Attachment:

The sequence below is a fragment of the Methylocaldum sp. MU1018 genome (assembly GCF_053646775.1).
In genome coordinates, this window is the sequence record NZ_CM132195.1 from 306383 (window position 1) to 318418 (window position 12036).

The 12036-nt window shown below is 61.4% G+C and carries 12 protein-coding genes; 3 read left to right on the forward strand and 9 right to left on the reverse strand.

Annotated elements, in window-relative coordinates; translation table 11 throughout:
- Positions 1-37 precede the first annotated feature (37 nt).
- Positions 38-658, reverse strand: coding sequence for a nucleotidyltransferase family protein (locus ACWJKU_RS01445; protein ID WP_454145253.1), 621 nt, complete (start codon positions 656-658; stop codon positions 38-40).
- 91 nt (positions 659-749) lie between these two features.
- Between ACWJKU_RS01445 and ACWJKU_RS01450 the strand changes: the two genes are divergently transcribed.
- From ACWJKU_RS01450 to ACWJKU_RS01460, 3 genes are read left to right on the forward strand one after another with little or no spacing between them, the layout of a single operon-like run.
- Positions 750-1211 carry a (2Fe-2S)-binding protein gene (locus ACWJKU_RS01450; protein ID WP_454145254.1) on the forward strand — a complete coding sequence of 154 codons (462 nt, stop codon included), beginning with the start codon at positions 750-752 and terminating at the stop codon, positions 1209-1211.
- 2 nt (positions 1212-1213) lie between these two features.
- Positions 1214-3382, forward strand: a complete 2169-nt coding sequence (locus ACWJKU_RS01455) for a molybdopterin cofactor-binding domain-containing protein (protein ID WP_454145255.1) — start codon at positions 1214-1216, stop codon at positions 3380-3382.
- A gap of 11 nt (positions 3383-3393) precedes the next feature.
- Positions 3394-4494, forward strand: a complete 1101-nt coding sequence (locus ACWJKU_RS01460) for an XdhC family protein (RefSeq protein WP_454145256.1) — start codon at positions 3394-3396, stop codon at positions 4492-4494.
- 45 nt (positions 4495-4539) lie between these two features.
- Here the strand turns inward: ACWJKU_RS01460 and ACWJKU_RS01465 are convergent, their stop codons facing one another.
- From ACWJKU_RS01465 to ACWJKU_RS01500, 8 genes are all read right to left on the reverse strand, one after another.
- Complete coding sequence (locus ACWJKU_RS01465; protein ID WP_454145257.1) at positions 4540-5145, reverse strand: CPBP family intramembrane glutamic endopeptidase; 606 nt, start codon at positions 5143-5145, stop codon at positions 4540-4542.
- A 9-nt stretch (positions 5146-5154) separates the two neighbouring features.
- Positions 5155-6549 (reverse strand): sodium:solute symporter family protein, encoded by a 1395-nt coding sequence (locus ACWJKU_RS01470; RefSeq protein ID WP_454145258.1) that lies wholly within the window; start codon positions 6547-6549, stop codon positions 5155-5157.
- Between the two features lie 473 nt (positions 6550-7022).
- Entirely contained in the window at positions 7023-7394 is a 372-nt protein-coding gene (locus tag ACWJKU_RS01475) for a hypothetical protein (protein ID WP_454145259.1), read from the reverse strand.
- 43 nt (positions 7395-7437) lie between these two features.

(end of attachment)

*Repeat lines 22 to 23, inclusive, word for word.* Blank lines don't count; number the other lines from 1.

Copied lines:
- Entirely contained in the window at positions 7023-7394 is a 372-nt protein-coding gene (locus tag ACWJKU_RS01475) for a hypothetical protein (protein ID WP_454145259.1), read from the reverse strand.
- 43 nt (positions 7395-7437) lie between these two features.